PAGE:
Corollary 2.3

Suppose that the conditions of Theorem  2.1 hold, if \(a_{n}\) is monotone increasing, then from

$$u_{n}\leq a_{n}+g_{n}\nabla^{-\beta}h_{n}u_{n}, $$

we get

$$u_{n}\leq a_{n}\sum^{\infty}_{k=0}(M_{1}M_{2})^{k} \nabla^{-k\beta }\begin{bmatrix} {1}\\ {n} \end{bmatrix}=a_{n}F_{\beta,1}(M_{1}M_{2},n). $$

Theorem 2.2

Suppose that \(\beta>0\), \(u_{n}\), and \(a_{n}\) are nonnegative functions, \(\varphi(t)\) is monotone and nondecreasing, \(\varphi(t+s)\leq\varphi (t)+\varphi(s)\), \(\varphi(t)\leq Lt\), \(0< L<1\). If

$$\begin{aligned} u_{n}\leq a_{n}+\nabla^{-\beta} \varphi(u_{n}), \end{aligned}$$


$$\begin{aligned} u_{n}\leq\sum^{\infty}_{k=0} \nabla^{-k\beta}\varphi^{k}(a_{n}). \end{aligned}$$


Let \(Bu_{n}=\nabla^{-\beta}\varphi (u_{n})\). Under the conditions that \(\varphi(a+b)\leq \varphi(a)+\varphi(b)\) and \(\varphi(t)\) is monotone and nondecreasing, we have

$$\begin{aligned}& \varphi \bigl(\nabla^{-\beta}\varphi(u_{n}) \bigr)=\varphi \Biggl(\sum^{n}_{r=0}\begin{bmatrix}{ \nu}\\ {n-r} \end{bmatrix}\varphi \bigl(u(r) \bigr) \Biggr) \leq\sum^{n}_{r=0} \begin{bmatrix} { \nu}\\ {n-r} \end{bmatrix}\varphi^{2} \bigl(u(r) \bigr)= \nabla^{-\beta } \varphi^{2}(u_{n}), \\& \varphi^{2} \bigl(\nabla^{-\beta}\varphi(u_{n}) \bigr) \leq \nabla^{-\beta}\varphi ^{3}(u_{n}), \\& \vdots \end{aligned}$$

then for all \(n\in N_{0}^{+}\),

$$\begin{aligned} u_{n} \leq& a_{n}+Bu_{n}=a_{n}+ \nabla^{-\beta}\varphi(u_{n}) \\ \leq& a_{n}+\nabla^{-\beta}\varphi(a_{n}+Bu_{n})=a_{n}+ \nabla^{-\beta }\varphi \bigl(a_{n}+\nabla^{-\beta} \varphi(u_{n}) \bigr) \\ \leq& a_{n}+\nabla^{-\beta}\varphi(a_{n})+ \nabla^{-\beta}\varphi \bigl(\nabla ^{-\beta}\varphi(u_{n}) \bigr) \\ \leq& a_{n}+\nabla^{-\beta}\varphi(a_{n})+ \nabla^{-2\beta}\varphi ^{2}(u_{n}) \\ \leq& a_{n}+\nabla^{-\beta}\varphi(a_{n})+ \nabla^{-2\beta}\varphi ^{2} \bigl(a_{n}+ \nabla^{-\beta}\varphi(u_{n}) \bigr) \\ \leq& a_{n}+\nabla^{-\beta}\varphi(a_{n})+ \nabla^{-2\beta}\varphi ^{2}(a_{n})+ \nabla^{-3\beta}\varphi^{3}(u_{n}) \\ \leq& \cdots \\ \leq& a_{n}+\nabla^{-\beta}\varphi(a_{n})+ \nabla^{-2\beta}\varphi ^{2}(a_{n})+ \nabla^{-3\beta}\varphi^{3}(a_{n})+\cdot\cdot\cdot \\ &{}+ \nabla^{-(m-1)\beta}\varphi^{m-1}(a_{n})+ \nabla^{-m\beta}\varphi^{m}(u_{n}), \end{aligned}$$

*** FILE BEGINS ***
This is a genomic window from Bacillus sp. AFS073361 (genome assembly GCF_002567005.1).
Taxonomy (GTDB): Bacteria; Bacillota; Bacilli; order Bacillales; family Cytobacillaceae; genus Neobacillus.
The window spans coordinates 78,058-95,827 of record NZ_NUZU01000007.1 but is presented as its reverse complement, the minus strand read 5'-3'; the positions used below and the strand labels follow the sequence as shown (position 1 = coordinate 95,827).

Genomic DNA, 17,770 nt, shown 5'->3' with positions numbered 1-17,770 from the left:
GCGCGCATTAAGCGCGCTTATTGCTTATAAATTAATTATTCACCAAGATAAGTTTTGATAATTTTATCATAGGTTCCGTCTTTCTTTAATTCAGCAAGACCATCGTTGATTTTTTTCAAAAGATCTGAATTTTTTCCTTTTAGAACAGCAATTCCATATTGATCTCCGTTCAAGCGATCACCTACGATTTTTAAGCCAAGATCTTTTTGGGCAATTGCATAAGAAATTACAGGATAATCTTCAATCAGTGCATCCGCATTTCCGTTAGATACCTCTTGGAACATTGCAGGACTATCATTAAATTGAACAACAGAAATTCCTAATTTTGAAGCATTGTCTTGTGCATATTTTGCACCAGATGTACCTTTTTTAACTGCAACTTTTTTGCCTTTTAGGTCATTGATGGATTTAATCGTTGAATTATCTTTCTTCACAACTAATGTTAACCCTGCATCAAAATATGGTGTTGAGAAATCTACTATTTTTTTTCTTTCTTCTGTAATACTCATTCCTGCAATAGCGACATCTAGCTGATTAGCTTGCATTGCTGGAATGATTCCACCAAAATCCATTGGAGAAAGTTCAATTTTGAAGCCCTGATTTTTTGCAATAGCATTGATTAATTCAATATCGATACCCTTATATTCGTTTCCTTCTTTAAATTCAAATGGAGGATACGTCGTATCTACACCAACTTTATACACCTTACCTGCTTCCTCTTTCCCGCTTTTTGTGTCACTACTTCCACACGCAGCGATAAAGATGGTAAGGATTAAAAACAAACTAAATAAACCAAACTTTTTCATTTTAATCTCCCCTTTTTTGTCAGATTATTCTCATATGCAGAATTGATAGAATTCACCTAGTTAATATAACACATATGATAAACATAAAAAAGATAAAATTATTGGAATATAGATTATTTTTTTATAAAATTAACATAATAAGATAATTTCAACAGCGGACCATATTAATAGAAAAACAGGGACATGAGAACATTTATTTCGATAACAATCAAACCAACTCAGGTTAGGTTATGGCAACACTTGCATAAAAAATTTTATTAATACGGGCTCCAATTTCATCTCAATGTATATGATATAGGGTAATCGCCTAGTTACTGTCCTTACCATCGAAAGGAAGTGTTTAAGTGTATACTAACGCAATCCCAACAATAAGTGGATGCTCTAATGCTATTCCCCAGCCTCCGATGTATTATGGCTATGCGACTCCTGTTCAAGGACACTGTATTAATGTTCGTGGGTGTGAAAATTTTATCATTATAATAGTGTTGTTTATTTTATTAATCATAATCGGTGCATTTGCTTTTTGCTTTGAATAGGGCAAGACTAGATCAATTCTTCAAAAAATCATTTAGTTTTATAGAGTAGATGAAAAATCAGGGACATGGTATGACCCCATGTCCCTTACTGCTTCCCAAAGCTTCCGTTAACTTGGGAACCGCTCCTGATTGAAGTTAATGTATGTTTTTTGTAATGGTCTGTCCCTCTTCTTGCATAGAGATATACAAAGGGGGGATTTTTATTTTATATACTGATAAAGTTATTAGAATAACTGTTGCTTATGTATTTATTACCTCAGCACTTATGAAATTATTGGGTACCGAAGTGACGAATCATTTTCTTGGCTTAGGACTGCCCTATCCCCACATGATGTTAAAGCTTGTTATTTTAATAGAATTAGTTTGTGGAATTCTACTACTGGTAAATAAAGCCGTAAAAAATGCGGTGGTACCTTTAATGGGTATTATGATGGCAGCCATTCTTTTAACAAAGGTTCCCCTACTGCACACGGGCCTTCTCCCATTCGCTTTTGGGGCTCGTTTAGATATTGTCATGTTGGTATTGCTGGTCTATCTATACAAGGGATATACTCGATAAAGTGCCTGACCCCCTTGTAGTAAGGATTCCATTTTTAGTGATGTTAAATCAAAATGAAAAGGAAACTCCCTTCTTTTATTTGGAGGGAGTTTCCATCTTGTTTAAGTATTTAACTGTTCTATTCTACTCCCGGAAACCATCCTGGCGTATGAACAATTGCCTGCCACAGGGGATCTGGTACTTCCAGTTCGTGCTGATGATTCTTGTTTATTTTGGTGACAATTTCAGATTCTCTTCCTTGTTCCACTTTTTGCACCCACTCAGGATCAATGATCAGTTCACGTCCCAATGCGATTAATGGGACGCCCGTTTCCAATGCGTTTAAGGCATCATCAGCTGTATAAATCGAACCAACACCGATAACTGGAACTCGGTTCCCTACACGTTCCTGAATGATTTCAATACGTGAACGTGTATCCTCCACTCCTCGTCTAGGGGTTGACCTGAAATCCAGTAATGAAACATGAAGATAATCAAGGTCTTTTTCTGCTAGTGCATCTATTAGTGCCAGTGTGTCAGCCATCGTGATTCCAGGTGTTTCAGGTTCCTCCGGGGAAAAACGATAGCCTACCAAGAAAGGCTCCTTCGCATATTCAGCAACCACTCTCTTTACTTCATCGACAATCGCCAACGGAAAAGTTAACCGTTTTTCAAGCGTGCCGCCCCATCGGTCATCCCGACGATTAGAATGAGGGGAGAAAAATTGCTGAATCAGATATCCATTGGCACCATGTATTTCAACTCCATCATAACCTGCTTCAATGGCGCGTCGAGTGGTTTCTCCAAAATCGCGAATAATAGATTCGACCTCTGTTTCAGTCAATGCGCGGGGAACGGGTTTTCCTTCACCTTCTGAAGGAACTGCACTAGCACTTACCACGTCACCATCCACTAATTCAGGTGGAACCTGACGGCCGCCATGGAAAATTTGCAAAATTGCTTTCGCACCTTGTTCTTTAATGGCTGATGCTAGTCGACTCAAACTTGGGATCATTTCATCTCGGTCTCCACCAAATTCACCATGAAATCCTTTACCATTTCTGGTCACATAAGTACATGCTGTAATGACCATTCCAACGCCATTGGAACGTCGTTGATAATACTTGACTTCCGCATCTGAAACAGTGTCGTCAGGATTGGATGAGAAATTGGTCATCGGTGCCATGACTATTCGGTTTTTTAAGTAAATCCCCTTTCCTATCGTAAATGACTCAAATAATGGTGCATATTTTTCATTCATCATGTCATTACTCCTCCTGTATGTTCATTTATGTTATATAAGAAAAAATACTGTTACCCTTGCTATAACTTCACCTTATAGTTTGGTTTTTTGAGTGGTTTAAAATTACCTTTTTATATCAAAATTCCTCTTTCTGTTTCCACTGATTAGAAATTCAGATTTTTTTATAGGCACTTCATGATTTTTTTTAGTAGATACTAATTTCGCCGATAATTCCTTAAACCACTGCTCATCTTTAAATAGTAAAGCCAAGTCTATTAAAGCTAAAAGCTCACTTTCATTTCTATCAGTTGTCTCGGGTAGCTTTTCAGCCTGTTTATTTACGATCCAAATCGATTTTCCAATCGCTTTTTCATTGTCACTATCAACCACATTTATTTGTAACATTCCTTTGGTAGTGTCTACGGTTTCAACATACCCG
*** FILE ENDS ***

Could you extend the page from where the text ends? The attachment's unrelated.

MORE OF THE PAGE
that is,

$$\begin{aligned} u_{n}\leq \sum^{m-1}_{k=0} \nabla^{-k\beta}\varphi^{k}(a_{n})+ \nabla^{-m\beta } \varphi^{m}(u_{n}). \end{aligned}$$

Noticing that \(\varphi(u_{n})\leq Lu_{n}\), \(|L|<1\), and \(u_{n}\) is bounded for \(0\leq n\leq N\), suppose that \(0< u_{n}\leq C\), then we get

$$ \begin{aligned} &\nabla^{-\beta}\varphi(u_{n})\leq L \nabla^{-\beta}u_{n} \leq L\nabla ^{-\beta}C=CL\begin{bmatrix}{1+\beta}\\ {n}\end{bmatrix}, \\ &\nabla^{-2\beta}\varphi^{2}(u_{n})\leq CL^{2}\begin{bmatrix}{1+2\beta}\\ {n} \end{bmatrix}, \\ &\nabla^{-3\beta}\varphi^{3}(u_{n})\leq C L^{3}\begin{bmatrix} {1+3\beta}\\ {n} \end{bmatrix}, \\ &\vdots \\ &\nabla^{-m\beta}\varphi^{m}(u_{n})\leq CL^{m}\begin{bmatrix} {1+m\beta}\\ { n} \end{bmatrix}. \end{aligned} $$

From the fact that the series